November 18, 2018

Andrew Perriman: A Podcast about Hell — Why both sides in the debate miss the point

Fire! Photo by D4E

One of my favorite blogs on our links list is Andrew Perriman’s P.OST site. It is always thought-provoking and relentlessly focused on trying to understand the Bible in the context of its narrative history.

Now Andrew has begun a podcast, and here is the first episode, entitled “The debate about ‘hell’: why both sides are missing the point.”

Here is his description of the talk:

The popular debate about “hell” has been misconceived. Our narrow theologies of personal salvation have blinded us to the large-scale narratives that give meaning to the language of wrath and judgment in the teaching of Jesus and of those sent out to proclaim his name among the nations.

I’m not sure I’m on board with everything Andrew Perriman teaches, but he makes some very good points in this podcase. I present it to you today for your study and consideration.

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Photo by D4E at Flickr. Creative Commons License.

Comments

  1. Iain Lovejoy says:

    It seems to me that Andrew Perriman’s analysis is right about an awful lot of the “fire and brimstone” passages in the Bible, particularly Revelation, being references to historical destruction of nations, but he is stretching it to claim the Bible doesn’t also talk of individual judgement. “Gehenna” in Jewish thought is explicitly a place of torment in the afterlife (albeit a temporary one for the purging of sins more akin to purgatory than hell) and the references to it in the new testament all relate to individual not collective sin. Luke 12:5 expressly refers to being cast into Gehenna after death. The parable of Lazarus, even though rightly a parable not a factual account, does assume some kind of afterlife punishment. The parable of the sheep and goats refers to the “sheep” being given eternal life, which really can’t be a reference to the historical fate of nations. His analysis also misses out the resurrection of the dead, which absolutely requires an afterlife (or after resurrection) fate of individuals to be addressed.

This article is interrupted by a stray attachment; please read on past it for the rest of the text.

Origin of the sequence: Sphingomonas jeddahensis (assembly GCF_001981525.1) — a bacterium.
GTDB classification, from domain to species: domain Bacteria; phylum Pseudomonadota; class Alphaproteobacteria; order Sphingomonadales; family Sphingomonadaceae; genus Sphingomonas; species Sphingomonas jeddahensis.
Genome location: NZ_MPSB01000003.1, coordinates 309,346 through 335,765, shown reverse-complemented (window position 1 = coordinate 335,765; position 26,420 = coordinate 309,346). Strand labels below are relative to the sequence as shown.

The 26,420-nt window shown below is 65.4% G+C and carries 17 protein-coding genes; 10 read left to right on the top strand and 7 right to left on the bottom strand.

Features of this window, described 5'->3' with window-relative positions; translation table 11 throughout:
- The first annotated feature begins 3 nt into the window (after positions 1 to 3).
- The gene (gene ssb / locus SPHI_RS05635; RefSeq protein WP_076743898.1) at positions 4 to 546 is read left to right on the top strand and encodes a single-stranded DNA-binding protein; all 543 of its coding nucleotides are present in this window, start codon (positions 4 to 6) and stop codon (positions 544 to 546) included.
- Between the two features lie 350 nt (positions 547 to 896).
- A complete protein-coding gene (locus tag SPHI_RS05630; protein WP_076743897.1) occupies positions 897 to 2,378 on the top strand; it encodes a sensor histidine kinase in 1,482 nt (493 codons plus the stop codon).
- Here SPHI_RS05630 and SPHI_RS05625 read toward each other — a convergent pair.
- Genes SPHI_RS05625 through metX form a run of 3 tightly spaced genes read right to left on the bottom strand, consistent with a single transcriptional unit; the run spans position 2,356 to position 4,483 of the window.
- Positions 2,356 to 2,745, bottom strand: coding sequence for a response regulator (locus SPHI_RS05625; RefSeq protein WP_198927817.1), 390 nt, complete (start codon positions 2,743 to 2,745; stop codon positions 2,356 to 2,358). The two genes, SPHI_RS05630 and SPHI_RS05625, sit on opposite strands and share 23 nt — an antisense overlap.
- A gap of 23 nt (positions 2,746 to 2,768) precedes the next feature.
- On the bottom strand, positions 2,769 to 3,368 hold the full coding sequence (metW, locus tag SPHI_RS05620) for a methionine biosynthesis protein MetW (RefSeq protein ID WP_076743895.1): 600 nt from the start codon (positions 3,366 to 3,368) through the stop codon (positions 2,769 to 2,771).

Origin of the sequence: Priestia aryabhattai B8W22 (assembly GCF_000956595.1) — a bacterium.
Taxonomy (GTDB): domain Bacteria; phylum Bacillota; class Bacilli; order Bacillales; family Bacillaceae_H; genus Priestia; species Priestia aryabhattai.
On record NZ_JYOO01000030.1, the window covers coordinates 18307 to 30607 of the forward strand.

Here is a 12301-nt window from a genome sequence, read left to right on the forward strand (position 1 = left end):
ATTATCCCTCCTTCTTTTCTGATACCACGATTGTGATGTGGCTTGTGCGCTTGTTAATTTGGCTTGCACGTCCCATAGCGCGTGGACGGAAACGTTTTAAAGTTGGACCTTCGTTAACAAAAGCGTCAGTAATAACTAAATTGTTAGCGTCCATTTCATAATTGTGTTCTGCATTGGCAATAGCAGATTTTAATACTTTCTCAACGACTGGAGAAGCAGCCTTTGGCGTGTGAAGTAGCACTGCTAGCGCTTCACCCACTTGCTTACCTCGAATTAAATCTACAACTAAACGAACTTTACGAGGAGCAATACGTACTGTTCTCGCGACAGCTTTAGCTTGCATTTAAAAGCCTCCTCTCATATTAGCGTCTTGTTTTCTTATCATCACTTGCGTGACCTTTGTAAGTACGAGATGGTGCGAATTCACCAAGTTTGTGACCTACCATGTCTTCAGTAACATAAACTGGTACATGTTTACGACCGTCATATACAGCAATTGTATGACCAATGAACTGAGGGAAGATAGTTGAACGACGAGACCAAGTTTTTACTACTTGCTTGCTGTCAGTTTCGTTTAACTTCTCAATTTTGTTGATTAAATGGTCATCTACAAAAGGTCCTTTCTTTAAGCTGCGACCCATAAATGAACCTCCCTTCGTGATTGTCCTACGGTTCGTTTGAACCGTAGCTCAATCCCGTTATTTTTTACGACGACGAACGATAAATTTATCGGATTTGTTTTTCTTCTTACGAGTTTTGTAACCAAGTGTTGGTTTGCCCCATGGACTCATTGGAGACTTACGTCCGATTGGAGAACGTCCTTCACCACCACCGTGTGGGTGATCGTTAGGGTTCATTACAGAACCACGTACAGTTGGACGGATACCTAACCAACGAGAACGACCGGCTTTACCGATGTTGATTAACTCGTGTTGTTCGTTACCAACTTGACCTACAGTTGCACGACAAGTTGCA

I think he also has a good point about the descriptions of evildoers and evil being taken away and burned being not about the punishment of sinners but the elimination of sin, again particularly in relation to passages dealing with the final perfection of things under God. We should read these as saying that the evildoers who oppress their fellow men will be as a group dealt with, finally defeated and be no more, but be cautious in taking this too literally as in indication as to the personal fate of those evildoers: we ourselves are all also to a greater or lesser extent evildoers that need dealing with, yet even the most fire and brimstone Calvinist doesn’t insist that everyone burns.
    (On a personal note, I was a bit disappointed that he seems to assume a choice between eternal conscious torment and annihilation, without any apparent awareness of my own particular hobbyhorse, universalism.)

    • It seems to me that nations, like racial groupings, are a social construct, and therefore largely based on an abstraction, however existentially powerful that abstraction becomes when clothed in active social dynamics. I really don’t know what it means to judge a nation; for the individual, that can only be mean guilt, or innocence, by association. Even our highly imperfect judicial philosophy and system have enough wisdom to know that guilt by association is indefensible and inadmissible; guilt by association is a basic constituent of racism and genocide. I think God is wiser than our judicial system, so I don’t believe he determines guilt of individuals on the basis of mere association with a larger group; unless the individual knowingly and intentionally participates in the wrongdoing of the group, she cannot be guilty of any crime against God or anyone else.

      • Hello Robert F

        in your thinking, where do you fit in what is called ‘sins of omission’, or those times when we should have stood up and spoken up against evil doing, especially in defense of those who could not defend themselves from harm?